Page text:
GracePointe Church (SBC)
Sunday, July 19
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        Men's Fellowship

        July 11, 2017 - 9:00 AM - 11:00 AM
        Join us as we fellowship and pray for our congregation.
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        Men's Breakfast Fellowship

        June 28, 2019 - 8:00 AM - 9:30 AM
        A time for fellowship, prayer, and devotion. All men are welcome.
  • Come People Of The Risen King
      • Mark 11:1–11ESV

  • 10,000 Reasons (Bless The Lord)
  • Psalm 126
  • Introduction: Restoration.
    “Christian hope expresses knowledge that every day of his life, and every moment beyond it, the believer can say with truth, on the basis of God’s own commitment, that the best is yet to come.” —JI Packer
    This particular Psalm does not bear the name of David as its author. As a matter of fact, it is one of the few Psalms that does not give us the name of the author. But that is ok. We know that the author is God.
    It appears that this Psalm was written some 500 years after David. Apparently, it was written shortly after the Jews had returned from being exiled by the Babylonians.
    “The Holy Spirit teaches us through Psalm 126 how to overcome present adversity by remembering the past and praying for the future.”[1]
    There is a sense in this psalm in which the Psalmist is looking back to the past in order to have hope for the future.
    We can often make one of two mistakes:
    · On the one hand, we can get be so captured with the past that we refuse to face the future. Traditional Christians are especially prone to this. They remember what things were lack so many years ago when church attendance was common. They think that if they could return to the “good ol’ days” then everything would be fine again.
    However, the “good ol’ days” are often idealized. We tend to remember them as being better than they actually were. The only difference today is that with social media and 24 hour news we are more aware of the evil. It’s not that there is more of it. We are just more aware of it.
    · The other mistake that can be made is that we get so focused on the future that we fail to learn from the past. History is one of our greatest teachers.
    The Psalmist was aware of his history. But history—namely the actions of God in the past—are used by him to give hope for the future.
    I don’t know that there is a more beautiful than the one that is before us today. We see sorrow—but it is sorrow that is tinged with undie-able hope.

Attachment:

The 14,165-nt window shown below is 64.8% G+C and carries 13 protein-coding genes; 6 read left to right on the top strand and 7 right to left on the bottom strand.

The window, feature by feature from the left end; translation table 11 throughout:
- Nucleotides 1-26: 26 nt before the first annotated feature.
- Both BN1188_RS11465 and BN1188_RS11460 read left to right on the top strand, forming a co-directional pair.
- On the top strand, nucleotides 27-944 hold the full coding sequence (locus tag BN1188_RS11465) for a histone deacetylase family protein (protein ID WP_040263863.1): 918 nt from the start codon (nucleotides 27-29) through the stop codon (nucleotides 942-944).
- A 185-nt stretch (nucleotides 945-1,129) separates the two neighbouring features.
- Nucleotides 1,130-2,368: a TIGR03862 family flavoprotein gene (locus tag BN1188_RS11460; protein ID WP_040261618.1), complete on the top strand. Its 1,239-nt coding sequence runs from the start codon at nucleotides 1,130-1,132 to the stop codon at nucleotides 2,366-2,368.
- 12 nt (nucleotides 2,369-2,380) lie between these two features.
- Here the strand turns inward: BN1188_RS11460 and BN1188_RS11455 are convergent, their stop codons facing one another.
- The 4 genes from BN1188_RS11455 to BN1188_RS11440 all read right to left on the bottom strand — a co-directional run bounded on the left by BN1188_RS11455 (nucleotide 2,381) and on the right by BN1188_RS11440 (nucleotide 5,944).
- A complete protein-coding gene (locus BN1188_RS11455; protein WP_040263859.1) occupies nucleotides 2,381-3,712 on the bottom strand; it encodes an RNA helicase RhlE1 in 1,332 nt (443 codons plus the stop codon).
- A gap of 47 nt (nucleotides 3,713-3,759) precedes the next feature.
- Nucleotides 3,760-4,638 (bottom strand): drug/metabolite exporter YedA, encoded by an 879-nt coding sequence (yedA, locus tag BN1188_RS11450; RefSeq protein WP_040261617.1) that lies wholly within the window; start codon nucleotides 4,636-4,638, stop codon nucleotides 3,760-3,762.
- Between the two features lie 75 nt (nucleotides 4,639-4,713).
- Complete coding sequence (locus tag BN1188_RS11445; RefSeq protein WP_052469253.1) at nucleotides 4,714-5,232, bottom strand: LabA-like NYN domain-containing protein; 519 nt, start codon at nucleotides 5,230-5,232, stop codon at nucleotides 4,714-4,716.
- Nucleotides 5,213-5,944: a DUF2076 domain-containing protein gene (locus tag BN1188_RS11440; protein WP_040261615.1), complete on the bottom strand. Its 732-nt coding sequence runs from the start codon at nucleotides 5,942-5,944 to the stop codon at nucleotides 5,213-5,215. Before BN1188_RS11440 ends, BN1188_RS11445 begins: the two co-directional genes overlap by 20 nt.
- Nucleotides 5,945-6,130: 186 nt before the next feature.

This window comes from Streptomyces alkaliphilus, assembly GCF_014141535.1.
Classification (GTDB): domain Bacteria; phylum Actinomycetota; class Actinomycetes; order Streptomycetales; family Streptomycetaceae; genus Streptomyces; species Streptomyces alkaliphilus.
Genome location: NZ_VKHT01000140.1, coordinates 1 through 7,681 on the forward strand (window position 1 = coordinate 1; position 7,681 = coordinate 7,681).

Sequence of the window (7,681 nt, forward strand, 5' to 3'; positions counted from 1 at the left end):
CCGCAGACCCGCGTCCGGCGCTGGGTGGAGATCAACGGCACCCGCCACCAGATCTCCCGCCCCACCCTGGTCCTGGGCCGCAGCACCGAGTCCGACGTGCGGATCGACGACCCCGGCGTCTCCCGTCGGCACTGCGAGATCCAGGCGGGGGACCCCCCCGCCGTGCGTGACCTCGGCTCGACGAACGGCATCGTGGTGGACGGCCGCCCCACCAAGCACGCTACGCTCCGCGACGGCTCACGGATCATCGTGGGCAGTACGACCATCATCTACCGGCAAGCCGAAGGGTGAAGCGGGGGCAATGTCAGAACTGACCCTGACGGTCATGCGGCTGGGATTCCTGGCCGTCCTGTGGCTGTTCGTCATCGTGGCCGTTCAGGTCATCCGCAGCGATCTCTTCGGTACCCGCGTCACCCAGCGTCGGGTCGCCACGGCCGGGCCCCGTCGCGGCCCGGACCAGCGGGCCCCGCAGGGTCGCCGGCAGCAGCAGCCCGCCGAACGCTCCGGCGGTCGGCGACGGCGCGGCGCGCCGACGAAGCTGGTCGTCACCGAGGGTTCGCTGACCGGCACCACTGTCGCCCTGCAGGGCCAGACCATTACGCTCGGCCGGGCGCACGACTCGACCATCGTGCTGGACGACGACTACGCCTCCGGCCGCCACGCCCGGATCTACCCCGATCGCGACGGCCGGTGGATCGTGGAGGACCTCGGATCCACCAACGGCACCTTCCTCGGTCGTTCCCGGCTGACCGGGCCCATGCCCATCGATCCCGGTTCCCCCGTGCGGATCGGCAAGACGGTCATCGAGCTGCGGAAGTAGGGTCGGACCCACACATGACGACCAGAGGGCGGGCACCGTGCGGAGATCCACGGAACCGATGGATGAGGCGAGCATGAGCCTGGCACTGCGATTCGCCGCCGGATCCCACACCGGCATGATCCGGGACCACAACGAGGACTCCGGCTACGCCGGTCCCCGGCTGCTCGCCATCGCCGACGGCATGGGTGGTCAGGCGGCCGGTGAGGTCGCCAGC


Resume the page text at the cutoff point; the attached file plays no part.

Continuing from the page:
We see tears. But they are tears that cannot hide the twinkle of the eye.
    We see a broken heart. But it is a broken heart that knows that it is being restored.
    In many ways that sums up the true Christian life. Our hope is not that we will achieve painlessness in this world.
    Our hope is that there is a world that does not know pain.

    Remembrance: A Celebration of Restoration: Verses 1-3

    Remembering the faithfulness of God in the past gives us hope in the faithfulness of God for the future.
    The Jews have always been a people who intentionally keep their past alive. They remember it. They teach it. They hang on to it.
    They know that erasing their history diminishes their hope for the future.
    And so they celebrate the victories of the past. They mourn the defeats. And they repent of their sins.
    But this Psalm begins with a season of celebration for what God had done.
    It appears that it was written during the time that God had led the people from Babylon back to Jerusalem under the leadership of Ezra and Nehemiah.
    The sorrow and the gloom of the exile had given way to the celebration of restoration. The Psalm presents the mood of the people as being filled with hilarity. They are laughing. They are singing. They are shouting.
    This is a celebration!
    For the people who living during the Babylonian exile, freedom was just a dream. It was a hope. But it was not yet reality.
    But when God freed the Jews from Babylon let them return to Jerusalem, it was like a dream come true.
    God puts great things in our hearts. He gives us desires. He gives us hopes and dreams.
    There are few things more difficult than shattered dreams. Fading hope. Broken promises.
    This world is filled with passion-killers. Dream destroyers. And this will your drive for life quicker than anything.
    Helen Keller said, “The most pathetic person in the world is the someone who has sight, but has no vision.”